What does your office’s physical space say about your company’s culture? Is it a testament to the values that your organization espouses? Every company, from the smallest upstart, to multinational behemoths, telegraphs what is truly important to them in the way they configure the spaces in which their workers eat, meet, analyze and socialize.
In the New York Times article, The Monuments of Tech, journalist Quentin Hardy outlines the lengths tech giants like Google and Facebook go to imbue their corporate culture throughout their facilities. It’s an interesting article, but creating workspaces that mirror a company’s gestalt (and, significantly, their public image) is nothing new.
Nearly 20 years ago, I worked for office furniture manufacturer Herman Miller, whose iconic Eames Lounge and Aeron office chair are permanent installations of the New York’s Metropolitan Museum of Art. During my time at Herman Miller, our architectural designers and sales people were constantly educating clients on how to create work spaces that fostered innovation and collaboration. Not surprisingly, our offices looked the part. Case in point: the company’s Design Yard is a showcase of the latest thinking in workspace design.
The physical spaces that office workers inhabit are far more than the sum of their square footage, miles of cabling and office furniture. This space offers companies the opportunity to demonstrate “This is who we are” for all who inhabit the space, whether it’s temporarily or every day. Employees, vendors, customers—indeed, any who pass through the doors—are given a strong message as to what the company stands for. As the Times article points out, “When companies feel that they are changing the world as much as these tech enterprises do, they don’t need just offices. They need monuments.”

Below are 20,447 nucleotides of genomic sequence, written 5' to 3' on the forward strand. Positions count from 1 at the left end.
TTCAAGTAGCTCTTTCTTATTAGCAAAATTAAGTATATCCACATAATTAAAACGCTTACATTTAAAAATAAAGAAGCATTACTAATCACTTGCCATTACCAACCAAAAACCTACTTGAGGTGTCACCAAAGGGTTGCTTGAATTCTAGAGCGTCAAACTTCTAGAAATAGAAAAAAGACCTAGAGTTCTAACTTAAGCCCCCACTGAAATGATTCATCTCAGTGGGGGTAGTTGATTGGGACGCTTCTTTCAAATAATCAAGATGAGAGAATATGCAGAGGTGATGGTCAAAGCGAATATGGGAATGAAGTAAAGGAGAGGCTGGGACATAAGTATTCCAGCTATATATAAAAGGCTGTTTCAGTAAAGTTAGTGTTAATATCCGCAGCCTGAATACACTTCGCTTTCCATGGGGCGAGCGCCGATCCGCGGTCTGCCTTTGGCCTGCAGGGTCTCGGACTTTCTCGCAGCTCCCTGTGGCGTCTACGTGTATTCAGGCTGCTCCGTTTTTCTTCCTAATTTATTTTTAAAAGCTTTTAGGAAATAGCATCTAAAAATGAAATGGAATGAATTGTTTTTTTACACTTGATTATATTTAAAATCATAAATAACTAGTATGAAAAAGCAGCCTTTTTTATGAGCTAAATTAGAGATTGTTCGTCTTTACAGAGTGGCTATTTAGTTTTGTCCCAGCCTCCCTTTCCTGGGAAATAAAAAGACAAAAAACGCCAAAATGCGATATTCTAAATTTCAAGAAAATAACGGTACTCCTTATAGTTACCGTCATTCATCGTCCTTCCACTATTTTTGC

Lest you think I’m advocating for grandiose office environments like those showcased by Twitter, Google, and Facebook, I’m not. I realize not all companies (including my small business) can afford such luxurious surroundings. But you can still highlight the things you and your company stand for.
I learned a lot during my time at Herman Miller about company culture. Sure, there were really cool office digs, but you know what? I learned that “culture” is as much about the little things as it is about soaring ceilings and expensive artwork on the walls. Small touches like nice “lady stuff” in the women’s bathroom, sparkling clean floors, and clearly marked signage: those were the signs that said that people stood for quality, and that they cared.
So, if there was a monument to your company’s culture what would it be?